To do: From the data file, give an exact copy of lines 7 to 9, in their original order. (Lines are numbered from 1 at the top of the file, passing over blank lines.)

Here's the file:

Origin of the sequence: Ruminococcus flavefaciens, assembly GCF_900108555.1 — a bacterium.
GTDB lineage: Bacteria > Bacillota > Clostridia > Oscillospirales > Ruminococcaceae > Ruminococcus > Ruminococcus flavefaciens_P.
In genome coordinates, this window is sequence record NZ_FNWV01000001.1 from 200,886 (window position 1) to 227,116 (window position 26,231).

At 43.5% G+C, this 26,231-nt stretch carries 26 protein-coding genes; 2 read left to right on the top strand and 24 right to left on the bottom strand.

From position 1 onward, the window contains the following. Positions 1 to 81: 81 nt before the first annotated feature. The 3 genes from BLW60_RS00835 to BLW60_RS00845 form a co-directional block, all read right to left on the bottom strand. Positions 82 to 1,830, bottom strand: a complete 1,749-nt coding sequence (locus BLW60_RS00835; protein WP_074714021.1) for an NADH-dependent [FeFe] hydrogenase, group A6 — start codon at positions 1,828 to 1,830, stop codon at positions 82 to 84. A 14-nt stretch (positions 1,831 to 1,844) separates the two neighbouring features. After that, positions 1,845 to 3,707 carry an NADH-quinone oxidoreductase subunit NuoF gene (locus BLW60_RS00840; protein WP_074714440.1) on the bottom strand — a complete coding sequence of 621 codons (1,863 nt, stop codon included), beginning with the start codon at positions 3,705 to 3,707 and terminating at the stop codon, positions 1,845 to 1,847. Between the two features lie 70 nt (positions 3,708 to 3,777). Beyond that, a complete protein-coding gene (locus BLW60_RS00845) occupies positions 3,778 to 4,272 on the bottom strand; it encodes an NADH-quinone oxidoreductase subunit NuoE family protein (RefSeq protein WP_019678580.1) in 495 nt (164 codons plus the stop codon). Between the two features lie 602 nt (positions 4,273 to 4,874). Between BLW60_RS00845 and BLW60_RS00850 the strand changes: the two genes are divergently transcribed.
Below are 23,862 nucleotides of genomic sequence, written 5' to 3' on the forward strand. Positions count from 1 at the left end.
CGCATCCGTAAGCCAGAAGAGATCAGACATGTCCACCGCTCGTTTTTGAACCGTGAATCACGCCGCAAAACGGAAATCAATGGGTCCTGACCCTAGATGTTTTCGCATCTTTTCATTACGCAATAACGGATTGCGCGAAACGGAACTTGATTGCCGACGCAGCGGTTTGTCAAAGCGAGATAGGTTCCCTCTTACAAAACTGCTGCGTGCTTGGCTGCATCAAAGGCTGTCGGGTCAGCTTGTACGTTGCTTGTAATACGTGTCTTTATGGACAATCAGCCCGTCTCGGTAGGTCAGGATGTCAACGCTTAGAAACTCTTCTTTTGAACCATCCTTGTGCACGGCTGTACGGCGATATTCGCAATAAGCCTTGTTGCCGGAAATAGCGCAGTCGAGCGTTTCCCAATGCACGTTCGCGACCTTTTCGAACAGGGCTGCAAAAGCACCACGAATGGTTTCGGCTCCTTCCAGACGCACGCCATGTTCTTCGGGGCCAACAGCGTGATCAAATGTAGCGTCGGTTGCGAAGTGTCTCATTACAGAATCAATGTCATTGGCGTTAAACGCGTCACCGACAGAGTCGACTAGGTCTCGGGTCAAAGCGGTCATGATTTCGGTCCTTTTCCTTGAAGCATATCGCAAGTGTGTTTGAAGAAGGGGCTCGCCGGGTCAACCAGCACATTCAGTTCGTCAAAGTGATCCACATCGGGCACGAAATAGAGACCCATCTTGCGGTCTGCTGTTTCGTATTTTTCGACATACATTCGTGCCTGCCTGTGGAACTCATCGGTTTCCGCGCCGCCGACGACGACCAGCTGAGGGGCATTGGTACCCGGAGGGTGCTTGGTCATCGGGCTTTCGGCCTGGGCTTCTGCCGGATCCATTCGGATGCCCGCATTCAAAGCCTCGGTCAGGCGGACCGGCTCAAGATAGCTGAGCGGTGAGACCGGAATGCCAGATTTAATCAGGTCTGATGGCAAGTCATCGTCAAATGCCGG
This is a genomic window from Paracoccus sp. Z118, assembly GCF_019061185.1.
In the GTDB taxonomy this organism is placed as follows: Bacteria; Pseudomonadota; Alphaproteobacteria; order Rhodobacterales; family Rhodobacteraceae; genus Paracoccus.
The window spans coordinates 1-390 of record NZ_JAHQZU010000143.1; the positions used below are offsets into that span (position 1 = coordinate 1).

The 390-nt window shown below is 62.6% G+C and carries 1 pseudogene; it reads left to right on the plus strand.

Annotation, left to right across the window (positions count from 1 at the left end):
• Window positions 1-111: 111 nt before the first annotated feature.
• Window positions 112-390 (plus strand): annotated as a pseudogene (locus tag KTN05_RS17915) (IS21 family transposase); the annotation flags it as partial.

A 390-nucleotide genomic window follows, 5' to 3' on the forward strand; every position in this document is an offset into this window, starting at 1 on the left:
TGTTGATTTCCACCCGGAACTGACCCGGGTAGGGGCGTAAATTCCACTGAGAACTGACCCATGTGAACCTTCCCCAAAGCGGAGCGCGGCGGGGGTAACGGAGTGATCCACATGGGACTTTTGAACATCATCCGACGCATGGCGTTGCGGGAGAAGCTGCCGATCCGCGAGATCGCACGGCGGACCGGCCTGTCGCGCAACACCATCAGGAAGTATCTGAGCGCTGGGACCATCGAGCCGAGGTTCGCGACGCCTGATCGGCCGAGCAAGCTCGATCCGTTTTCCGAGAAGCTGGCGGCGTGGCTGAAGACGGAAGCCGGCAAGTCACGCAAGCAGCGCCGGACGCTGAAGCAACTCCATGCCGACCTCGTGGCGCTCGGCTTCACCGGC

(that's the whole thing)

CGCATCCGTAAGCCAGAAGAGATCAGACATGTCCACCGCTCGTTTTTGAACCGTGAATCACGCCGCAAAACGGAAATCAATGGGTCCTGACCCTAGATGTTTTCGCATCTTTTCATTACGCAATAACGGATTGCGCGAAACGGAACTTGATTGCCGACGCAGCGGTTTGTCAAAGCGAGATAGGTTCCCTCTTACAAAACTGCTGCGTGCTTGGCTGCATCAAAGGCTGTCGGGTCAGCTTGTACGTTGCTTGTAATACGTGTCTTTATGGACAATCAGCCCGTCTCGGTAGGTCAGGATGTCAACGCTTAGAAACTCTTCTTTTGAACCATCCTTGTGCACGGCTGTACGGCGATATTCGCAATAAGCCTTGTTGCCGGAAATAGCGCAGTCGAGCGTTTCCCAATGCACGTTCGCGACCTTTTCGAACAGGGCTGCAAAAGCACCACGAATGGTTTCGGCTCCTTCCAGACGCACGCCATGTTCTTCGGGGCCAACAGCGTGATCAAATGTAGCGTCGGTTGCGAAGTGTCTCATTACAGAATCAATGTCATTGGCGTTAAACGCGTCACCGACAGAGTCGACTAGGTCTCGGGTCAAAGCGGTCATGATTTCGGTCCTTTTCCTTGAAGCATATCGCAAGTGTGTTTGAAGAAGGGGCTCGCCGGGTCAACCAGCACATTCAGTTCGTCAAAGTGATCCACATCGGGCACGAAATAGAGACCCATCTTGCGGTCTGCTGTTTCGTATTTTTCGACATACATTCGTGCCTGCCTGTGGAACTCATCGGTTTCCGCGCCGCCGACGACGACCAGCTGAGGGGCATTGGTACCCGGAGGGTGCTTGGTCATCGGGCTTTCGGCCTGGGCTTCTGCCGGATCCATTCGGATGCCCGCATTCAAAGCCTCGGTCAGGCGGACCGGCTCAAGATAGCTGAGCGGTGAGACCGGAATGCCAGATTTAATCAGGTCTGATGGCAAGTCATCGTCAAATGCCGG
This is a genomic window from Paracoccus sp. Z118, assembly GCF_019061185.1.
In the GTDB taxonomy this organism is placed as follows: Bacteria; Pseudomonadota; Alphaproteobacteria; order Rhodobacterales; family Rhodobacteraceae; genus Paracoccus.